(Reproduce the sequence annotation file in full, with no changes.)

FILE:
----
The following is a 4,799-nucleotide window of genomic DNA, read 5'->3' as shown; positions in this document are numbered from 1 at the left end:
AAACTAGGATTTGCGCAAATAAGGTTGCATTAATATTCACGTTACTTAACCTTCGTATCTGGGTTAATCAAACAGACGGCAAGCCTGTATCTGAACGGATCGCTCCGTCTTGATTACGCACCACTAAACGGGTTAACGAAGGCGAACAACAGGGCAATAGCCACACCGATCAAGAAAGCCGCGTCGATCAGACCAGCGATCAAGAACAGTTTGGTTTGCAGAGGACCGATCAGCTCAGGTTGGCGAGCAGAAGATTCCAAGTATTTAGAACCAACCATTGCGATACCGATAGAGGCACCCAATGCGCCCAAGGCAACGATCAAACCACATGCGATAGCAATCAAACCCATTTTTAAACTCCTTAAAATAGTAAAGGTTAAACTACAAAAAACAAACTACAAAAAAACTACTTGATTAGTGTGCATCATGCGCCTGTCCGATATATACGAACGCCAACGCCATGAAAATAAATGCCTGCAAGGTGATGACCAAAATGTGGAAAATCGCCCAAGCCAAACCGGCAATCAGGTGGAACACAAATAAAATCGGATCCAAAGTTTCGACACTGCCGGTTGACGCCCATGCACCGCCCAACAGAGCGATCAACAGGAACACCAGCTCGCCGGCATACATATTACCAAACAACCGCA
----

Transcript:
The following is a 4,799-nucleotide window of genomic DNA, read 5'->3' as shown; positions in this document are numbered from 1 at the left end:
AAACTAGGATTTGCGCAAATAAGGTTGCATTAATATTCACGTTACTTAACCTTCGTATCTGGGTTAATCAAACAGACGGCAAGCCTGTATCTGAACGGATCGCTCCGTCTTGATTACGCACCACTAAACGGGTTAACGAAGGCGAACAACAGGGCAATAGCCACACCGATCAAGAAAGCCGCGTCGATCAGACCAGCGATCAAGAACAGTTTGGTTTGCAGAGGACCGATCAGCTCAGGTTGGCGAGCAGAAGATTCCAAGTATTTAGAACCAACCATTGCGATACCGATAGAGGCACCCAATGCGCCCAAGGCAACGATCAAACCACATGCGATAGCAATCAAACCCATTTTTAAACTCCTTAAAATAGTAAAGGTTAAACTACAAAAAACAAACTACAAAAAAACTACTTGATTAGTGTGCATCATGCGCCTGTCCGATATATACGAACGCCAACGCCATGAAAATAAATGCCTGCAAGGTGATGACCAAAATGTGGAAAATCGCCCAAGCCAAACCGGCAATCAGGTGGAACACAAATAAAATCGGATCCAAAGTTTCGACACTGCCGGTTGACGCCCATGCACCGCCCAACAGAGCGATCAACAGGAACACCAGCTCGCCGGCATACATATTACCAAACAACCGCA